3) The שם הגדולים by the Chida, Rabbi Chaim Yosef David Azulai. Then as now the entries with names and dates didn't do that much for me, but the longer entries which included interesting information? Priceless. It was in the Scem aghedolim, "Azulai's dictionary of Jewish learned men and their writings," that I learned that some called Rashi "Yarchi." Much to my surprise I later learned that until the mid-19th century this was the typical way in which Rashi was referred in non-Jewish (and even Jewish vernacular) literature, and also that there is a veritable literature on this mistaken appellation.

4) About ten years ago I chanced upon a newly published book, David Ruderman's Jewish enlightenment in an English key, and thus was born my discovery of my interest in Anglo-Judaica, and Christian Hebraism. This book contained mounds of information about things I did not know I was interested in, and succeeded in whetting my appetite.

5) I was fortunate to find a cheap copy of the The Canon and Masorah of the Hebrew Bible: an introductory reader edited by Dr. Shnayer Leiman. Although I had already seen some of the articles in this book (one in particular stands out) it too served as a lamp in a way, allowing me to be aware of things I was interested in but hadn't even known it. It seems fitting here to mention the article which stands out. I refer to the late Dr. Moshe Greenberg's "The Stabilization of the Text of the Hebrew Bible, Reviewed in the Light of the Biblical Materials from the Judean Desert," a 1956 article which I had already read. It contained the following gem, which I'll always remember: "There is no standard text at Qumran. While this at first may seem strange it is not really so. Piety is not always accompanied by a critical sense." Incidentally, Dr. Leiman just added a tribute to Dr. Greenberg on his web site (link). It's worth reading this moving tribute to a great scholar, about whom he had elsewhere written had written "if I had to periodize my own intellectual development, the only natural division would be "before" and "after" I first met Professor Moshe Greenberg."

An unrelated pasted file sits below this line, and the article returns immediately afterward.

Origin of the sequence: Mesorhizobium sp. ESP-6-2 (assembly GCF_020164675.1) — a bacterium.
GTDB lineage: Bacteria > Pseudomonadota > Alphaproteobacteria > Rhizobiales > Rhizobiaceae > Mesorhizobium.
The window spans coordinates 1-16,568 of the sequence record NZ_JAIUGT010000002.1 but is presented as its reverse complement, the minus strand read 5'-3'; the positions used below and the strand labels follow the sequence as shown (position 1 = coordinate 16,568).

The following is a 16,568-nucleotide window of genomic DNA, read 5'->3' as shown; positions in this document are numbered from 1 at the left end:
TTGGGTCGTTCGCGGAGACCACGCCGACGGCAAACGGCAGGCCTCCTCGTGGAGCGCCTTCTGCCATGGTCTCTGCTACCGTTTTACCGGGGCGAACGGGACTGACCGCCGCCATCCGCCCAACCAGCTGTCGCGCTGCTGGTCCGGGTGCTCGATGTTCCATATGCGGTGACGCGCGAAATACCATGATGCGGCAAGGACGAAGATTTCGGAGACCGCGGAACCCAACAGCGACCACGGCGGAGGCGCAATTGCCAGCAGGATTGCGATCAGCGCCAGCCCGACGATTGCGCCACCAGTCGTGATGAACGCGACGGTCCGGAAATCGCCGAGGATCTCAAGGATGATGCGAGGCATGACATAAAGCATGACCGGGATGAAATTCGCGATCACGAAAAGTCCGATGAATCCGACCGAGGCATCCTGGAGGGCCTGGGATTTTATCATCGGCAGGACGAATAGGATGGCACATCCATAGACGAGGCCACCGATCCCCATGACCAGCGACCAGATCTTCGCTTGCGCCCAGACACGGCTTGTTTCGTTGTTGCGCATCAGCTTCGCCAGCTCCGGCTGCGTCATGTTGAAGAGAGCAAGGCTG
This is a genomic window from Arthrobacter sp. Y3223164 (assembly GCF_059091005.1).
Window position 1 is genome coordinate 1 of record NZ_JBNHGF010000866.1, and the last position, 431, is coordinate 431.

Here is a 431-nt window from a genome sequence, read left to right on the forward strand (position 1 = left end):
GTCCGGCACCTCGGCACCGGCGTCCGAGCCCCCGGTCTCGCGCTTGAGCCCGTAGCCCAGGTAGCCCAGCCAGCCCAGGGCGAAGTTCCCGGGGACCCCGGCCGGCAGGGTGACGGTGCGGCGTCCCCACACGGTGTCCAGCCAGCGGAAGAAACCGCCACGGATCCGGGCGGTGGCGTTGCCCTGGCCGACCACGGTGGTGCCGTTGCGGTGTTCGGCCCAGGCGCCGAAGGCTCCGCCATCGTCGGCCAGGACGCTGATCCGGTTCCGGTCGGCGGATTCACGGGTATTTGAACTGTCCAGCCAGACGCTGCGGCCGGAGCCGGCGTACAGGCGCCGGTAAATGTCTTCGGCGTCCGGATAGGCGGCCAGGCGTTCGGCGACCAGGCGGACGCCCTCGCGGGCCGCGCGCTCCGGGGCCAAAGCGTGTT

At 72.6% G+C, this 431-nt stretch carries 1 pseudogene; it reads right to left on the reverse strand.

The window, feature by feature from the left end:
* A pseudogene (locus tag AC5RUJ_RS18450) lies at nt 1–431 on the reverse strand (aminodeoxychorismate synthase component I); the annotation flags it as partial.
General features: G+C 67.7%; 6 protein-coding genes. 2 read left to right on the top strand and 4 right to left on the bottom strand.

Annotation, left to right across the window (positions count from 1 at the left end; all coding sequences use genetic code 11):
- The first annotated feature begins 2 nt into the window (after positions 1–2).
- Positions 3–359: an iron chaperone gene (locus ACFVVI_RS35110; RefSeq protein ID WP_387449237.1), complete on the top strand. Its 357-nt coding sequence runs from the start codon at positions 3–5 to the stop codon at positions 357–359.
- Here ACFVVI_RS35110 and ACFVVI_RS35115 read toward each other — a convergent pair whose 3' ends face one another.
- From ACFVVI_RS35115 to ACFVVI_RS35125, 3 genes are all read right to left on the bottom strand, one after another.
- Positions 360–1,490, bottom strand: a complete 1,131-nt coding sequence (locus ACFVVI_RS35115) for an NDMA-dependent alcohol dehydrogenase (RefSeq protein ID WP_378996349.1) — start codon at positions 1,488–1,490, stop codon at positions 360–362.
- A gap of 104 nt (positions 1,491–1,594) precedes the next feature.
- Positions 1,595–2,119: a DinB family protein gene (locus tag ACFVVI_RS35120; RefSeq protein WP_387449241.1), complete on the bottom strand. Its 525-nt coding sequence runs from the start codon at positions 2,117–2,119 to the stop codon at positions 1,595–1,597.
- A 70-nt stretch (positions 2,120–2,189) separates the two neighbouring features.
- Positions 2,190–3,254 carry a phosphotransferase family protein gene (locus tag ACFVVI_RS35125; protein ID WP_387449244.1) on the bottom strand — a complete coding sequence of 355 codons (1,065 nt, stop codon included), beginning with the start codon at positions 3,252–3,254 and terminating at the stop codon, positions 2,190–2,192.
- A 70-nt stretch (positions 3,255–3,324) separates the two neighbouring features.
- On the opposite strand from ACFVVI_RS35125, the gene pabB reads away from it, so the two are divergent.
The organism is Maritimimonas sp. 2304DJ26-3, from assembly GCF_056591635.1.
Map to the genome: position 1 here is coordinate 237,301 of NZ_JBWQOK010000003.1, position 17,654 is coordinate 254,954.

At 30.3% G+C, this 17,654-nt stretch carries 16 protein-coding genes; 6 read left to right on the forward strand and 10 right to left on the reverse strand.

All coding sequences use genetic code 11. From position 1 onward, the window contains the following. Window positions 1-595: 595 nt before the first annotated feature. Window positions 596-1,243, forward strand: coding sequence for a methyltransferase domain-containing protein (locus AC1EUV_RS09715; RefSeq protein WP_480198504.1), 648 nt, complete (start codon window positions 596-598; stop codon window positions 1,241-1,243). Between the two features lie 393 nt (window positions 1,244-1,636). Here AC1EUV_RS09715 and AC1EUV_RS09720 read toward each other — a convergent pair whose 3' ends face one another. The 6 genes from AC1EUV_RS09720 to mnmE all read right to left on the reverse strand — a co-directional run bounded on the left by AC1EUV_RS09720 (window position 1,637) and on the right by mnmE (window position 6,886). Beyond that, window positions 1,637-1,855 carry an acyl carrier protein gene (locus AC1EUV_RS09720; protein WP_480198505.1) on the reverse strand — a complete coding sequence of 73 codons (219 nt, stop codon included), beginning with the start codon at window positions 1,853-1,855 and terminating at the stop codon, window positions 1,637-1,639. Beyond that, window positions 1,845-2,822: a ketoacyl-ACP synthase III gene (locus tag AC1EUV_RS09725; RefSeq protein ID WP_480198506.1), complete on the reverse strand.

6) The 1996 Orthodox Forum book edited by Prof. Shalom Carmy ,Modern Scholarship in the Study of Torah: Contributions and Limitations was similarly eye-opening. It's probably unnecessary to elaborate on why and how. The word "contributions" in the title was sufficiently revelatory and even provocative.

7) The English translation of Israel Zinberg's די געשיכטע פון ליטעראטור ביי יידן and Mayer Waxman's History of Jewish Literature. Who know there was a history of Jewish literature? Or even that there was Jewish literature? These books - it turned out a musty copy of Waxman's was somehow already in my parent's home on a neglected book shelf - made me aware of the what kinds of things Jewish writers over the centuries had written about. I could have done, then as now, without some of the simplistic judgments and interpretations but of course these are monumental works, each in its own way.

8) The Schlesinger edition of Shadal's commentary on the Torah. I don't remember exactly how it was that I became aware of Shadal to the extent that I was interested in seeking this out - for I did seek it - but everything about the commentary, from the Hebrew translation of his fascinating introduction to the Torah, the Introduzione Critica ed Ermeneutica written in 1829 for his students, to the opening words of his commentary יבינו המשכילים כי המכוון בתורה אינו הודעת החכמות הטבעיות, ולא ניתנו התורה אלא להיישיר בני אדם בדרך צדקה ומשפט וגו excited me. Oh, it turned out later - thanks to my friend Dan Klein for pointing this out in his superb translation of The Book of Genesis: A Commentary by ShaDaL - that the Schlesinger edition is flawed, incomplete and even censored. But the precise, bold, plain, beautiful commentaries in this work lit a fire in me. This in turn led me to want to know more about its author, so I read Rabbi Morris Margolies's book Samuel David Luzzatto: Traditionalist Scholar (based on his PhD dissertation), and this was another example of a fine book which pointed and continues to point me in directions I wish to go.